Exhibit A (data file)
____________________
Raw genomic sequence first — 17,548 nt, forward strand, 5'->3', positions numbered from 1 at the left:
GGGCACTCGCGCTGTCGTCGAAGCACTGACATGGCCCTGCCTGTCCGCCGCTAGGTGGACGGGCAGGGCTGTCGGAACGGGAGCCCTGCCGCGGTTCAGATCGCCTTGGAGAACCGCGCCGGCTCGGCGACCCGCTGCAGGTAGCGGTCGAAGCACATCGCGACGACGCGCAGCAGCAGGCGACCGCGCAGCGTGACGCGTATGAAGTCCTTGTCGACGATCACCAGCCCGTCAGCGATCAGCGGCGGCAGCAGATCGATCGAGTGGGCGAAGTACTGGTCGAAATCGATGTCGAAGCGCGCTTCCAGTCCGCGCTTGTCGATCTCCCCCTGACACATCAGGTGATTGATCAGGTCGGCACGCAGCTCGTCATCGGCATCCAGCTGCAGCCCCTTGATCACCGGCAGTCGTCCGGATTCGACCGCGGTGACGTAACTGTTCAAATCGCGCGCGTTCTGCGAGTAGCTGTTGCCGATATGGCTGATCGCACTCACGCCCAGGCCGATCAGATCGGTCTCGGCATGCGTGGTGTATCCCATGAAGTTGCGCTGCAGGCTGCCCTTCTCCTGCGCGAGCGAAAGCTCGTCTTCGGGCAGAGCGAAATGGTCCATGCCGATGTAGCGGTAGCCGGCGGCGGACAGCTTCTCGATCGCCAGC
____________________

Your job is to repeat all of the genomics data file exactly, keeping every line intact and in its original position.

Raw genomic sequence first — 17,548 nt, forward strand, 5'->3', positions numbered from 1 at the left:
GGGCACTCGCGCTGTCGTCGAAGCACTGACATGGCCCTGCCTGTCCGCCGCTAGGTGGACGGGCAGGGCTGTCGGAACGGGAGCCCTGCCGCGGTTCAGATCGCCTTGGAGAACCGCGCCGGCTCGGCGACCCGCTGCAGGTAGCGGTCGAAGCACATCGCGACGACGCGCAGCAGCAGGCGACCGCGCAGCGTGACGCGTATGAAGTCCTTGTCGACGATCACCAGCCCGTCAGCGATCAGCGGCGGCAGCAGATCGATCGAGTGGGCGAAGTACTGGTCGAAATCGATGTCGAAGCGCGCTTCCAGTCCGCGCTTGTCGATCTCCCCCTGACACATCAGGTGATTGATCAGGTCGGCACGCAGCTCGTCATCGGCATCCAGCTGCAGCCCCTTGATCACCGGCAGTCGTCCGGATTCGACCGCGGTGACGTAACTGTTCAAATCGCGCGCGTTCTGCGAGTAGCTGTTGCCGATATGGCTGATCGCACTCACGCCCAGGCCGATCAGATCGGTCTCGGCATGCGTGGTGTATCCCATGAAGTTGCGCTGCAGGCTGCCCTTCTCCTGCGCGAGCGAAAGCTCGTCTTCGGGCAGAGCGAAATGGTCCATGCCGATGTAGCGGTAGCCGGCGGCGGACAGCTTCTCGATCGCCAGC